This Week’s Good Reads

morning-paper2Every week I compile a list of interesting articles collected from around the web. Here is this week’s list; check it out, there’s bound to be something of interest to you here:

1. “C.S. Lewis on How God Feels About Feelings” by Brad Hambrick

This is a great post reflecting on a wonderful quote from Lewis’ classic work Mere Christianity. Both Hambrick and Lewis discuss the reality that we do not always feel godly emotions. What do we do, then, when we don’t feel what we should? We seek to obey God anyways, trusting that God will grant the emotions if He so chooses. I commend this meditation to all Christians!

2. “Why Charismatics and Calvinists Need Each Other” by Adam Mabry

As I anticipate my study on Spiritual Gifts next year I was intrigued by this article. There’s much about it that I appreciate and love, as the author explores the help and encouragement that two seemingly opposing camps can provide to one another. I was rather shocked to see it presented as a dichotomy between emphases: Calvinist = Bible lover, and Charismatic = passionate about power of God. This seems more stereotype than reality and in that regard it is a rather disappointing article from TGC. In other ways, however, I am grateful that a platform like TGC shared an article like this, trying to bridge two camps.

3. “The 4 Types of Ineffective Apologies” by Andy Molinsky

A great piece looking at the ways in which we say “I am sorry,” without actually getting to the heart of an apology. Molinsky offers 4 common types of apologies that fail in repairing relationships, though technically it’s only three – the fourth is “denial,” which isn’t an apology at all. While written from within a business context this is still a good piece worth reading.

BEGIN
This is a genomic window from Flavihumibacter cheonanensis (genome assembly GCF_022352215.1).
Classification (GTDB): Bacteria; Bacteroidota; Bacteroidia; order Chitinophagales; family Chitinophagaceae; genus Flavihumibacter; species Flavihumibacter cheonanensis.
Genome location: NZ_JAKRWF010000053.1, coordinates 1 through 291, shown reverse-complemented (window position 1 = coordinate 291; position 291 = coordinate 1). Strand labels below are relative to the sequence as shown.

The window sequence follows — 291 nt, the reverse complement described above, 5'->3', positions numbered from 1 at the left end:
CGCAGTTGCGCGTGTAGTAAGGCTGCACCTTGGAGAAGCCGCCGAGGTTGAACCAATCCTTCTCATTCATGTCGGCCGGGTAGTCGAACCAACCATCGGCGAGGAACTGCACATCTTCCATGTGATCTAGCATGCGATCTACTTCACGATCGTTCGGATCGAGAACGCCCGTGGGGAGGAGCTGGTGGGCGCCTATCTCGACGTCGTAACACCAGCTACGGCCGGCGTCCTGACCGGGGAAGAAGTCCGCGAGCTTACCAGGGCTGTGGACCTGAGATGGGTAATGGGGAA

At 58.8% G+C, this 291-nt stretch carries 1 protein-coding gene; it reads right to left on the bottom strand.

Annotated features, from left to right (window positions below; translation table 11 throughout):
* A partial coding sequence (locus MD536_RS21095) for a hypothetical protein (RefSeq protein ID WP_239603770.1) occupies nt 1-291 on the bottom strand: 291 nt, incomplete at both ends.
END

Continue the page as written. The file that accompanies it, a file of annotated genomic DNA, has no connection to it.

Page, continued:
4. “Francis Schaeffer’s How Should We Then Live? – 40 Years Later!” by R. Albert Mohler

Mohler reflects on the significant 1976 book from Schaeffer, arguing that it foresaw the collision of worldviews that was to come, that has come. Schaeffer is an important theologian/apologist/evangelist and this book is one of his greatest works.

5. “Jigs for Marriage and Celibacy” by Wesley Hill

This is a fantastic essay by Hill on dying to self. Hill notes that dying to self is the calling of both married people and single people, and you can’t do that alone. He encourages the developments of habits, or “jigs,” that will cultivate this sort of mortification of the flesh. This is a beautiful piece and worthy of the time it takes to read it!

6. “A Body at Unity with Itself” by Anne Kennedy

This is a really thoughtful post responding to a popular video floating around social media. In the video a young person explains why they are neither male nor female, and offers an explanation for why the gender binary assertions of our culture are a fiction. Kennedy offers a better response, one that focuses on the uniting of our bodies with ourselves in Jesus.

7. “Why We’re Obsessed with the show This is Us” by Russell Moore

This is Us is great! Brilliant writing, great acting, and a compelling story. I feel like I cry nearly every single episode, and Dr. Moore’s reflection reveals that is in part because the show is about us. Check out the show on NBC and read Dr. Moore’s powerful review.

8. “Why Being a Woman in Seminary is Worth the Work” by Marybeth Baggett

My friend Marybeth has written a wonderful piece promoting the importance of female theological education. She emphasizes the need for more deep discipleship among Evangelical women, as well as the need for the church to support women in these theological/educational endeavors. I love this piece and could not agree more!

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